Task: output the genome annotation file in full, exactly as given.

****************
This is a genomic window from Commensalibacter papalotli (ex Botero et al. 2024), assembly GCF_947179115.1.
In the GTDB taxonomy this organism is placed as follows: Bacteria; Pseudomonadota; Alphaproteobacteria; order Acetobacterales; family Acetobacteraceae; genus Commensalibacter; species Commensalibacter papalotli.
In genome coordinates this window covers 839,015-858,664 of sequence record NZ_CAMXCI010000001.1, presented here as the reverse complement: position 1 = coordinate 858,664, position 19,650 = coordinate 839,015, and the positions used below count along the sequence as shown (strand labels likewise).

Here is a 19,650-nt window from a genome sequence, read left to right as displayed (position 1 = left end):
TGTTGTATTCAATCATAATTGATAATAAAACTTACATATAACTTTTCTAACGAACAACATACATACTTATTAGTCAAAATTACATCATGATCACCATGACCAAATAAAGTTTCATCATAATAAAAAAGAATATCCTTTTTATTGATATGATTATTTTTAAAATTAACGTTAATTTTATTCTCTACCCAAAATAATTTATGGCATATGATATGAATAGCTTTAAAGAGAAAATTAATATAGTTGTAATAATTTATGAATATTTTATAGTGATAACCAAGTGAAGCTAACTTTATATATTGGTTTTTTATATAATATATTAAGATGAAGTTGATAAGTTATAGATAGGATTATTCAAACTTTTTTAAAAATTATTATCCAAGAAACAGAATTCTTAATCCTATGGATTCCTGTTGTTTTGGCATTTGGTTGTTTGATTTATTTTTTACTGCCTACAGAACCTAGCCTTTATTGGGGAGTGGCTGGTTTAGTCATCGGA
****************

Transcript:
This is a genomic window from Commensalibacter papalotli (ex Botero et al. 2024), assembly GCF_947179115.1.
In the GTDB taxonomy this organism is placed as follows: Bacteria; Pseudomonadota; Alphaproteobacteria; order Acetobacterales; family Acetobacteraceae; genus Commensalibacter; species Commensalibacter papalotli.
In genome coordinates this window covers 839,015-858,664 of sequence record NZ_CAMXCI010000001.1, presented here as the reverse complement: position 1 = coordinate 858,664, position 19,650 = coordinate 839,015, and the positions used below count along the sequence as shown (strand labels likewise).

Here is a 19,650-nt window from a genome sequence, read left to right as displayed (position 1 = left end):
TGTTGTATTCAATCATAATTGATAATAAAACTTACATATAACTTTTCTAACGAACAACATACATACTTATTAGTCAAAATTACATCATGATCACCATGACCAAATAAAGTTTCATCATAATAAAAAAGAATATCCTTTTTATTGATATGATTATTTTTAAAATTAACGTTAATTTTATTCTCTACCCAAAATAATTTATGGCATATGATATGAATAGCTTTAAAGAGAAAATTAATATAGTTGTAATAATTTATGAATATTTTATAGTGATAACCAAGTGAAGCTAACTTTATATATTGGTTTTTTATATAATATATTAAGATGAAGTTGATAAGTTATAGATAGGATTATTCAAACTTTTTTAAAAATTATTATCCAAGAAACAGAATTCTTAATCCTATGGATTCCTGTTGTTTTGGCATTTGGTTGTTTGATTTATTTTTTACTGCCTACAGAACCTAGCCTTTATTGGGGAGTGGCTGGTTTAGTCATCGGA